DM: The discovery happened after my novel had been turned down by over thirty editors. In late summer 2007, I had obtained an agent, one very enthusiastic about my book. Even though she continued to reassure me of her belief in it, after two years of rejection, it was hard for me to consider the possibility of a response other than the ones we had collected: they didn’t see it as a fit for their list, it was an issue of marketing, they didn’t fall in love. And yet almost all of them said they admired the writing. So that gave me hope. I’d heard many accounts of how a published story or novel excerpt led to publication of a novel. Not quite believing it would happen to me, I sent off the first chapter of my novel as a stand-alone story to seven journals. Within a month, I received an acceptance from one and a few days later I received an acceptance from another. The story was published in Cha: An Asian Literary Journal in May 2010. Several months later, I received an email from Marshall Moore of Signal 8 Press, a new Hong Kong-based publisher whose focus is literature for Asia and the Pacific Rim. He asked to read the entire novel manuscript. I think the alacrity with which I sent the thing off made him anxious about my expectations and he let me know right off that it could take him a while −a month or more− to get back to me. I assured him I understood, that I expected to wait. I was used to waiting. A week later he sent me an email offering to publish the book.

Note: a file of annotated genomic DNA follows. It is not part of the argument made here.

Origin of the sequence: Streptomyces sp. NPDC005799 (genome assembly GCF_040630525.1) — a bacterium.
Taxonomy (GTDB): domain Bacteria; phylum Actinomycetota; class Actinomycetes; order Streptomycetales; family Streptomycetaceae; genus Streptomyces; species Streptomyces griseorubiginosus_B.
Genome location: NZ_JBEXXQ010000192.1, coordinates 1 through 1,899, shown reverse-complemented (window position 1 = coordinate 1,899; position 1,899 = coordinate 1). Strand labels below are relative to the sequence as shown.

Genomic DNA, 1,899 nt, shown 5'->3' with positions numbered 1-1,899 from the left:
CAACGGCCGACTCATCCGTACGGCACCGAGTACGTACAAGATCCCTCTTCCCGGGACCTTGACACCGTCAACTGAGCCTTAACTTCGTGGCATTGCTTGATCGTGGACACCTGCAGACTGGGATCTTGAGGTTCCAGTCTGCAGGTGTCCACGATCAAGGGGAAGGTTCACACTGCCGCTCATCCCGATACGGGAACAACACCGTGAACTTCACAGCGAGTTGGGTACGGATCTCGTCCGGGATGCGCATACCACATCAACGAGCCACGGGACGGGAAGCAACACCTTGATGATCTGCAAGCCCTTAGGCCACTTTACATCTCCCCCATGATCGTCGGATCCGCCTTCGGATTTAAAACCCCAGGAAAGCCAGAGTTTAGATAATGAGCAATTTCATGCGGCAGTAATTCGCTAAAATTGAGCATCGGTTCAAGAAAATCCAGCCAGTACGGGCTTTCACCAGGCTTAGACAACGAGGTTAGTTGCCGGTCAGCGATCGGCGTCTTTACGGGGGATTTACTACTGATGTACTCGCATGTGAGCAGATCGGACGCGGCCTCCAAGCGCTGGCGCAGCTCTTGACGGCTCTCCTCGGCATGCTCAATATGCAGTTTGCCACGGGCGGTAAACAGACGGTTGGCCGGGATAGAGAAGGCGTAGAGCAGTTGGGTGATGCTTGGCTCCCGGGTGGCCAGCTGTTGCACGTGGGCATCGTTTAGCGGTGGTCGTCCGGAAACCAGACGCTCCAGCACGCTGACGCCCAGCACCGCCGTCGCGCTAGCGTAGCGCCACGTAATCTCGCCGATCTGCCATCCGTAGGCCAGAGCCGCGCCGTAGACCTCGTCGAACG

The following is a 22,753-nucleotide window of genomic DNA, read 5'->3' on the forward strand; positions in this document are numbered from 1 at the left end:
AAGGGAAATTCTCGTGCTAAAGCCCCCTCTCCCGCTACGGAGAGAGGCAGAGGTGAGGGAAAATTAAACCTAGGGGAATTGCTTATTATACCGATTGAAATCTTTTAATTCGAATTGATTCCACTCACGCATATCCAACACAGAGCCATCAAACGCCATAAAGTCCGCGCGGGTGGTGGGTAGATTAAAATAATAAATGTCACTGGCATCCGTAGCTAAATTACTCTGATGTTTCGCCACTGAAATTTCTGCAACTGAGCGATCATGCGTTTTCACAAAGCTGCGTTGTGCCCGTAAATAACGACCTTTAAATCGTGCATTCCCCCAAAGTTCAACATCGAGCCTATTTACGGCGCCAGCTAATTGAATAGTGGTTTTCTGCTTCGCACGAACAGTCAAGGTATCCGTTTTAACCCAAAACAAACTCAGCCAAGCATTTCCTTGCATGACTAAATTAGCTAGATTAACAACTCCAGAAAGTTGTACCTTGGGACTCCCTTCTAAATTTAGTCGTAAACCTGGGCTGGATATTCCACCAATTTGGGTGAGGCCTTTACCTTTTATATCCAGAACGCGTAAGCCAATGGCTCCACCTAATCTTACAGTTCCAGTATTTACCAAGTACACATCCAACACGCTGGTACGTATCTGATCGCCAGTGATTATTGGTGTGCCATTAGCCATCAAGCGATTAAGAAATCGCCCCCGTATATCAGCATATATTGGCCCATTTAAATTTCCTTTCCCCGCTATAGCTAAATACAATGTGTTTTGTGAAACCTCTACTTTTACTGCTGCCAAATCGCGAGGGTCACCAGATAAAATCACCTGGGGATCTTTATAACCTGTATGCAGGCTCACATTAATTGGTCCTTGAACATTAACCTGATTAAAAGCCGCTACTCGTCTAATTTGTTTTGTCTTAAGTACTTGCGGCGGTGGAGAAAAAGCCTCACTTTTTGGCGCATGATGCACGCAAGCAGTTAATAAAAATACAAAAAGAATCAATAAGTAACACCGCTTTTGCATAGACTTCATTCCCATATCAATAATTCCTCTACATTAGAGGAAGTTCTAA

FL: What was the best advice you received as a writer?